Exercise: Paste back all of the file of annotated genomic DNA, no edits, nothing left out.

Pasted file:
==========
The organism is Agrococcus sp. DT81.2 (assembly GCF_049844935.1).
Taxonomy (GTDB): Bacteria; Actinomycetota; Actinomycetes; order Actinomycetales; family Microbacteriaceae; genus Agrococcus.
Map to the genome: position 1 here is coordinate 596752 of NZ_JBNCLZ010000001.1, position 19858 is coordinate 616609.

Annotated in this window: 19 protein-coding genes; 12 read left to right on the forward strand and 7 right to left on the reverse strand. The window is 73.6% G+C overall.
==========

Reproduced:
The organism is Agrococcus sp. DT81.2 (assembly GCF_049844935.1).
Taxonomy (GTDB): Bacteria; Actinomycetota; Actinomycetes; order Actinomycetales; family Microbacteriaceae; genus Agrococcus.
Map to the genome: position 1 here is coordinate 596752 of NZ_JBNCLZ010000001.1, position 19858 is coordinate 616609.

Annotated in this window: 19 protein-coding genes; 12 read left to right on the forward strand and 7 right to left on the reverse strand. The window is 73.6% G+C overall.